In August 2003, SolidWorks Corporation plans to deliver the 12th major release of its popular CAD software. The new product has more than 250 new features and improvements.
The first things most customers will notice are the changes to the SolidWorks user interface. A separate panel called the “command manager” enables users to select the appropriate menus for each task instead of having them displayed all at once. Located at the top left corner of the display, the command manager is smart enough to hide toolbars that don’t make sense in a particular context. For example, when editing an assembly, the command manager hides the feature-creation toolbar, because part features can’t be edited until a part file is opened. The command manager can be customized to include the SolidWorks toolbars that each user wants to see. Experienced SolidWorks users who prefer the old style button bars can turn them on, suppressing the command manager.
A second big improvement is the integration of colors and materials. SolidWorks 2004 enables users to select the desired material of a part from a list that includes metals, plastics, wood, rubber, and glass. Autodesk Inventor has had this capability since release six, but SolidWorks takes it a step further. Selecting a part material applies not only the appropriate hues, but also physical properties such as density, elastic modulus, Poisson’s ratio, and yield strength to the part properties file. These physical properties can be read by analysis applications, such as CosmosWorks, so that analysts need not re-enter information in order to calculate stresses and deflections. The materials library does not include thermal properties, such as conductivity or specific heat.
Designers specify physical properties by selecting a new item in the SolidWorks feature-manager tree called “material” and pressing the right mouse button. A property panel opens to enable designers to choose or change a particular material. In the current prerelease version of SolidWorks, the available materials are limited. Engineers can add their own material specifications to the library.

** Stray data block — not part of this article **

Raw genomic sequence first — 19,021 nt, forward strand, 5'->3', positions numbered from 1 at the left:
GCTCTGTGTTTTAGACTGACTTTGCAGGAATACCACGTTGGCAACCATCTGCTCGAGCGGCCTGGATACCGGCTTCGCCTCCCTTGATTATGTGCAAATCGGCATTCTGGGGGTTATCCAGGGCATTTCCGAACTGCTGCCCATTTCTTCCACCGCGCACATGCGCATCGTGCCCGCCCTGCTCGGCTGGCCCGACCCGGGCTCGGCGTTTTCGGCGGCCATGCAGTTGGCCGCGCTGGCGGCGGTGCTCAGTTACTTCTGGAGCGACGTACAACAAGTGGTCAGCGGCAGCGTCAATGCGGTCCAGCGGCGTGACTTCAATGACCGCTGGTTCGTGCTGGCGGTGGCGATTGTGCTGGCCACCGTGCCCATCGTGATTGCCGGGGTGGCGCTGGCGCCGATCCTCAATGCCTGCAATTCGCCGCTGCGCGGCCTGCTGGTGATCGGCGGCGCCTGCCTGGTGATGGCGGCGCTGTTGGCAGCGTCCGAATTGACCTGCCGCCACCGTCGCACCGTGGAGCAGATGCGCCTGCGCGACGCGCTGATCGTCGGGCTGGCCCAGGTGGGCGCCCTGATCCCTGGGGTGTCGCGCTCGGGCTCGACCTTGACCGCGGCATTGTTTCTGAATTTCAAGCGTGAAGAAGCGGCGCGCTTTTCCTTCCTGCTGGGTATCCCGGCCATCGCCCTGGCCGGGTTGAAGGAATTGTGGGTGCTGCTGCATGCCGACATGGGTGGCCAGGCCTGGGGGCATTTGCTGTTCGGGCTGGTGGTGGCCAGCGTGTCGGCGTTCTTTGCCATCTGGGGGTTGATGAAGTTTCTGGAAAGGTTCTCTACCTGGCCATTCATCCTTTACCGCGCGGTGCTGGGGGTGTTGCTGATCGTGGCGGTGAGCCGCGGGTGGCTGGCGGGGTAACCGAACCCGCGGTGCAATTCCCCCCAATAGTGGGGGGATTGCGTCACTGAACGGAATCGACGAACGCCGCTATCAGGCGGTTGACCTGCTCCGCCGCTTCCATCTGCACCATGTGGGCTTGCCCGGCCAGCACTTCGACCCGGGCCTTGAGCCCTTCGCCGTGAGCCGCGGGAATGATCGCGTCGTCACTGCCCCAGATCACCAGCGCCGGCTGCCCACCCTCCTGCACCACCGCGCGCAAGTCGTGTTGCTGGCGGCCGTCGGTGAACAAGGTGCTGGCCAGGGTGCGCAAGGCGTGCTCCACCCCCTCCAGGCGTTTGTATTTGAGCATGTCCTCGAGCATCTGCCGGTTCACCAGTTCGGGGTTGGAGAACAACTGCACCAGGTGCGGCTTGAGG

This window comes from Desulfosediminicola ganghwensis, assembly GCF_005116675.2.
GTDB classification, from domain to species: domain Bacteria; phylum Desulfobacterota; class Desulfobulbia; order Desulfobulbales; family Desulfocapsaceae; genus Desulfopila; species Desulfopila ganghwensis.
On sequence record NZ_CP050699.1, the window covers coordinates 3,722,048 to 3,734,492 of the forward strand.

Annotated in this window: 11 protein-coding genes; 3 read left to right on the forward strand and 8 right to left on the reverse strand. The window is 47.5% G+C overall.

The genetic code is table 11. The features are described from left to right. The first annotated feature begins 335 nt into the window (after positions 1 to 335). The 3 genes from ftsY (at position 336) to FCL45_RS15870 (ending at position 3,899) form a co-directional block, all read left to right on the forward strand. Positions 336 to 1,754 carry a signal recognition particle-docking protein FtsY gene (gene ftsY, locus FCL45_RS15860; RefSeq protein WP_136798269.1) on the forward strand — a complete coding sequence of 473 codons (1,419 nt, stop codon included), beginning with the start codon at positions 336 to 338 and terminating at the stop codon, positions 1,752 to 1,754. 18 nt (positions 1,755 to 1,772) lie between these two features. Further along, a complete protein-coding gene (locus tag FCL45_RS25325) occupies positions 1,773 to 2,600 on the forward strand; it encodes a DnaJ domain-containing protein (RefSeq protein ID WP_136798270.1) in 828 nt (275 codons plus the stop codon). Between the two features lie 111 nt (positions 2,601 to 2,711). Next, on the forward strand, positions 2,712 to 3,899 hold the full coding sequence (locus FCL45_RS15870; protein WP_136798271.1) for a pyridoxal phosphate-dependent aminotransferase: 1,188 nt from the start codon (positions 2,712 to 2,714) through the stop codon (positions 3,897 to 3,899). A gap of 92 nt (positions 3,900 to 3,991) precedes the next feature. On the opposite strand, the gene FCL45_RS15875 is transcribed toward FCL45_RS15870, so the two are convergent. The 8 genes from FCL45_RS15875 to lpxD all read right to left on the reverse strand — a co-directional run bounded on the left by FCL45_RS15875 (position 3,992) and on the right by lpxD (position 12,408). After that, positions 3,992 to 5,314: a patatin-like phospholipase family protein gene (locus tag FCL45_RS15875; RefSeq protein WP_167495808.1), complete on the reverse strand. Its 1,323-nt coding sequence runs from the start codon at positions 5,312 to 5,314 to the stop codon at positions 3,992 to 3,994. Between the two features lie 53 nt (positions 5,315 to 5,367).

Throughout SolidWorks, the property panels introduced with SolidWorks 2001 have been reorganized in subtle ways to make them clearer. The SolidWorks 2004 user interface also includes Microsoft’s large, cartoon-like tool tips, but users can turn them off if they can’t stand them.
As described in the January 2003 article “Real materials on display,” SolidWorks 2004 is the first mechanical CAD system to support the dynamic shading capabilities of Nvidia’s FX graphics processors. SolidWorks calls this function real view and it’s activated from a button with a shiny round ball on it.
Real view makes glossy products appear more realistic and will certainly help engineers impress bosses, clients, and customers. However, when actually designing products, reflected highlights are distracting.
SolidWorks 2004 doesn’t take advantage of all the capabilities of Nvidia’s dynamic shading. For instance, Nvidia representatives give a demonstration that turns a shiny Chevy truck into a rusted hulk simply by manipulating how light is reflected from its surface. SolidWorks 2004 doesn’t employ this capability, so it isn’t able to make part textures appear rough, dirty, or corroded. Consequently, materials such as structural steel or cast metal look too polished when displayed with real view.